Make us your home page
Instagram

Today’s top headlines delivered to you daily.

(View our Privacy Policy)

Two hurt when plane clips mast, crashes into Davis Islands airport

Rescue workers at the scene of a plane crash Friday at the Peter O. Knight Airport in Tampa. The pilot and a passenger suffered injuries that weren’t life-threatening.

Rescue workers at the scene of a plane crash Friday at the Peter O. Knight Airport in Tampa. The pilot and a passenger suffered injuries that weren’t life-threatening.

TAMPA — Pilot Matthew Dean has now watched two plane crashes in his life.

The first was in 1993, when Dean was about to land at the St. Petersburg-Clearwater International Airport and another plane careened into the ground. All on board died.

Friday, he was about to take off from the Peter O. Knight Airport on Davis Islands when he saw a plane clip a sailboat, hit a seawall and flip over.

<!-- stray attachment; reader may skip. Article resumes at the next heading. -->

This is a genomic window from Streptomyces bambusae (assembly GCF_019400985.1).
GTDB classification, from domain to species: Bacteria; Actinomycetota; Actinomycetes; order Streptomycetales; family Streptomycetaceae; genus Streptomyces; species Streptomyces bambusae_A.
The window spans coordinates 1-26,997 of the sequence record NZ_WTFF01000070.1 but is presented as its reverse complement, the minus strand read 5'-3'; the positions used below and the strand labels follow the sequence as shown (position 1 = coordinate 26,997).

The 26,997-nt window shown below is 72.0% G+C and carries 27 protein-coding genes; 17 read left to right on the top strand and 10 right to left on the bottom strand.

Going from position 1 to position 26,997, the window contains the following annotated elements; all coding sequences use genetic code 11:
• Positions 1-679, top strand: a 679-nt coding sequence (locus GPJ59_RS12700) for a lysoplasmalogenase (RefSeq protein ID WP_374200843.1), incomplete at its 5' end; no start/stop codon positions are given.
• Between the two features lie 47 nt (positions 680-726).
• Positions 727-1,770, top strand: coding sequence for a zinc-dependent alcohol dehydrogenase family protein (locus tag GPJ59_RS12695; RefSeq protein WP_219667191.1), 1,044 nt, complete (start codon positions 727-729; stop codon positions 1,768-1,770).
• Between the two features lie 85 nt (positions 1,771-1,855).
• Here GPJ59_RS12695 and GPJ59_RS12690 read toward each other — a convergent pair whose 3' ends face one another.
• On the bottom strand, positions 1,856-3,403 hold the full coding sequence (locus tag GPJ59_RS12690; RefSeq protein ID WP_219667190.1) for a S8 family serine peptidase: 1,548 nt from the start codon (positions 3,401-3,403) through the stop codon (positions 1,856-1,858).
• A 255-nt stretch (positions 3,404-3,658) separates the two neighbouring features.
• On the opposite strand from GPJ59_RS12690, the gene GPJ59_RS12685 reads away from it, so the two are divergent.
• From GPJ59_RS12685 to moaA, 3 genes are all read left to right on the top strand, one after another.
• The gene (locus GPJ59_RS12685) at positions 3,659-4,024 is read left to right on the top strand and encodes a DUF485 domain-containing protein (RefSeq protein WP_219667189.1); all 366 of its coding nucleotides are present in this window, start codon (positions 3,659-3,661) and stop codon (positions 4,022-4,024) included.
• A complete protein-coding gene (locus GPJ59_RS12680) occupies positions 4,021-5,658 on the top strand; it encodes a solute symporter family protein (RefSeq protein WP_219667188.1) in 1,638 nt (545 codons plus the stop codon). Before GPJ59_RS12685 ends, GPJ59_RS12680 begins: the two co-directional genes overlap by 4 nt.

This time, all aboard lived.

They include pilot Daniel Greenwald, 48, a prominent Tampa plastic surgeon, and Mitch Kirby, 19, a friend. The two were sightseeing.

They seemed to be returning over the Port of Tampa at about 11 a.m. when witnesses said their Extra 300 single-engine plane struck a sailboat named Windseeker floating in a shipping channel near the airfield.

The plane's wing hit the boat's 50-foot mast about 10 feet down from the top, causing the plane to slam into a seawall and flip over onto the airfield.

Dean, 34, aborted his takeoff and ran to the crash site about 300 feet away.

He and a relative lifted the wing and helped pull out Kirby, while Greenwald crawled out on his own.

Greenwald's left hand was broken. Kirby felt as if he had broken his left foot, Dean said.

"He looked a little worse but was conscious," Dean said.

Both men were taken to Tampa General Hospital, where they were treated for their injuries, Tampa Fire Rescue Capt. Bill Wade said. There was no fire or significant fuel spill. The plane is registered to Tampa Bay Aircraft Holdings. Greenwald and Ted Waller are listed as registered agents.

"They were very lucky," Greenwald's wife, Julie, said while her husband was in surgery. She said Kirby was "chatty" and seemed okay.